India Consortium on Mental illness And Genetics In the Clinic
It is estimated that nearly 200 million persons living in India are affected by a mental illness (National Mental Health Survey, The Lancet, 2020). These illnesses have exceptionally high morbidity, mortality, and personal/societal costs. Understanding the pathological basis of these illnesses has proved to be very challenging. Several worldwide initiatives have attempted to study the genetic basis of these syndrome.
The Psychiatric Genomics Consortium (https://www.med.unc.edu/pgc/) (abbreviated PGC) is an international consortium of scientists dedicated to conducting meta- and mega-analyses of genomic-wide genetic data, with a focus on psychiatric disorders. It is the largest psychiatric consortium ever created, including over 800 researchers from 38 countries as of 2019. Its goal is to generate information about the genetics of psychiatric conditions that will be “actionable”, that is, “genetic findings whose biological implications can be used to improve diagnosis, develop rational therapeutics, and craft mechanistic approaches to primary prevention”
The Indian Consortium on Mental Illness and Genetics in the Clinic (IC-MAGIC) is a collaborative network of psychiatrists and scientists across India, who aim to investigate the genetic architecture of severe mental illnesses in people of Indian descent, a population that has been under-represented in existing genetics studies.
IC-MAGIC, with the guidance of experts from the PGC, aims to establish the expertise and infrastructure to conduct large-scale genetic studies of severe mental illnesses across the sub-continent of India using state of the art methods, and it will leverage this infrastructure to carry out a first of its kind genetics study of schizophrenia and bipolar disorder at a scale that modern genetic studies require and not previously feasible in India.
Previous/ Ongoing Research Collaborations
c-VEDA (Consortium on Vulnerability to Externalizing Disorders & Addictions)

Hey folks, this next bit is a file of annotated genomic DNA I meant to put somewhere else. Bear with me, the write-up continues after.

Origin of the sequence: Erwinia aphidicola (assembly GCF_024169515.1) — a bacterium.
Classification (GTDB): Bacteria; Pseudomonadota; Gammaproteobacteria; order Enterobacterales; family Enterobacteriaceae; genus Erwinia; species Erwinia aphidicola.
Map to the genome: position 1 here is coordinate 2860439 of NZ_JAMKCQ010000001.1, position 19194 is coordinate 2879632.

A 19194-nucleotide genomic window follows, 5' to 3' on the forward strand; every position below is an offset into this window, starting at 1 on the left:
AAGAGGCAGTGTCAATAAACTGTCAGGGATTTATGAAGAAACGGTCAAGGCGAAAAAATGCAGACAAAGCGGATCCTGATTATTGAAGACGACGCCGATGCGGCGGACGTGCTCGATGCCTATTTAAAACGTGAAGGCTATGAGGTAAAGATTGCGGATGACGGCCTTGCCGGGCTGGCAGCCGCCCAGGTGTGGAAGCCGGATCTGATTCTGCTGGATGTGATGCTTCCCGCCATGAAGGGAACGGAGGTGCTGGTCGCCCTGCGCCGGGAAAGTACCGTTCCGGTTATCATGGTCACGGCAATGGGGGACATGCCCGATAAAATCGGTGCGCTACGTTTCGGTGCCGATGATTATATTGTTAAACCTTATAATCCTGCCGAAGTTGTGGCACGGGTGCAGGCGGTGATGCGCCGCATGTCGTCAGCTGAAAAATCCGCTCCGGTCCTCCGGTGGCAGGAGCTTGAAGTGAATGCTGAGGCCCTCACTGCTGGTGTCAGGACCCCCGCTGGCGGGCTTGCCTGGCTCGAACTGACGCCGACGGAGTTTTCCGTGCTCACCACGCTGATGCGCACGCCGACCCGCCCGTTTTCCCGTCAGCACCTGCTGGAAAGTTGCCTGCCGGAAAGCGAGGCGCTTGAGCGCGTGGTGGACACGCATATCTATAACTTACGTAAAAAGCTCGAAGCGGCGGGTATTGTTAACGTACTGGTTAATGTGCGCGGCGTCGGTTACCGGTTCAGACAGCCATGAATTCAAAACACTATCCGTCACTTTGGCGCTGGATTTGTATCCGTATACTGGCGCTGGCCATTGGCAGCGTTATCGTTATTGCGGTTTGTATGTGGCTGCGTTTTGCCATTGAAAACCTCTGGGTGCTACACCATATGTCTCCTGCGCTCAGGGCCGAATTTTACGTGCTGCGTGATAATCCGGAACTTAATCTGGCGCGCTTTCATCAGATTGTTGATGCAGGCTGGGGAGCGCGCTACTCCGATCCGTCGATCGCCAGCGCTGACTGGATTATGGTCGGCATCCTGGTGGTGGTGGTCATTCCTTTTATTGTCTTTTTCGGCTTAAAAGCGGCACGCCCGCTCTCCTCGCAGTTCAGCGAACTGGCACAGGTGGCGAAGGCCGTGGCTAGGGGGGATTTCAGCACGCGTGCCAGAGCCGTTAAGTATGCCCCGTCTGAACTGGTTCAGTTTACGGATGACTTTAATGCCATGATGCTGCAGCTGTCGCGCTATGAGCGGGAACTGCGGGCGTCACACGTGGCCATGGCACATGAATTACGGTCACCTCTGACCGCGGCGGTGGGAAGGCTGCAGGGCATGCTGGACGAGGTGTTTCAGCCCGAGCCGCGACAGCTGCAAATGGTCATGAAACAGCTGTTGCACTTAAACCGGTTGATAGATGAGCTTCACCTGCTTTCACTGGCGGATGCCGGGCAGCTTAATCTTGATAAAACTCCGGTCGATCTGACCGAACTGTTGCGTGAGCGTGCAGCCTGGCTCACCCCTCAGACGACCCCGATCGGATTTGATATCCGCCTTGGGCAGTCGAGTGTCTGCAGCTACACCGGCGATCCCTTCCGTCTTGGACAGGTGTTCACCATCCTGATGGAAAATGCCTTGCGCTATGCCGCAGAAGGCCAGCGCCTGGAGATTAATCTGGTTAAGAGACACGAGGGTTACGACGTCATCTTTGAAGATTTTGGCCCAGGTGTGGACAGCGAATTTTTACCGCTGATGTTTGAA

- An ICMR - MRC grant and its main papers
- Comprises of >14.000 participants aged 0-25 years who have been genotyped
- Participants include those with high risk for substance misuse and population-based individuals from different social and environmental (rural and urban) backgrounds.
- NIMHANS, Bangalore
- RIMS, Imphal, Manipur
- Regional Occupational Health Centre (Eastern), Kolkata, West Bengal
- Rishi Valley Rural Health Centre, Rishi Valley, Andhra Pradesh
- CSI Holdsworth Memorial Hospital, Mysore, Karnataka
- St. John’s Research Institute, Bangalore, Karnataka
ADBS (Accelerator Program for Discovery in Brain Disorders using Stem Cells
- Funded by Department of Biotechnology, Government of India
- Study of multiplex families with severe mental illnesses
- Whole exome sequencing for 300 multiplex-affected families and population controls
Wray et al. (2018) in Nature Genetics: Genome-wide association analyses identify 44 risk variants and refine the genetic architecture of major depression. https://www.nature.com/articles/s41588-018-0090-3
Howard et al. (2019) in Nature Neuroscience: Genome-wide meta-analysis of depression identifies 102 independent variants and highlights the importance of the prefrontal brain regions. https://www.nature.com/articles/s41593-018-0326-7
FAQs / Contact Us
1. How do I join IC-MAGIC as a clinical investigator?
We are currently at a stage where we plan to write up research proposals to avail grants. We plan to study major mental illnesses such as schizophrenia, bipolar disorder and obsessive-compulsive disorder, and the focus of our initial projects is to collect biological samples (blood/DNA) of patients with these disorders. If you are a psychiatrist (clinician/researcher) and feel that you will be able to help us reach out to a sizeable number of patients for participation in such research, we welcome you to be part of the consortium. You may contact Dr Biju Viswanath (firstname.lastname@example.org) or any of the co-investigators for this.
2. I want to get trained in psychiatric genetics data analysis, what can I do?
One of the key aims of the IC-MAGIC consortium is to train clinicians & researchers around India in the techniques of analysis large genetics data. We have collaborators from the Psychiatric Genomics Consortium who are leading experts in this field, and will be planning training programs with them. Whenever such an event is planned, we will update the same in the website.
3. How do I get access to the datasets?
Data from the previously conducted studies on mental illnesses by the investigators who are part of the IC-MAGIC are available at www.adbsnihans.org, and http://cveda.org/. You can contact the investigators of these studies for more information.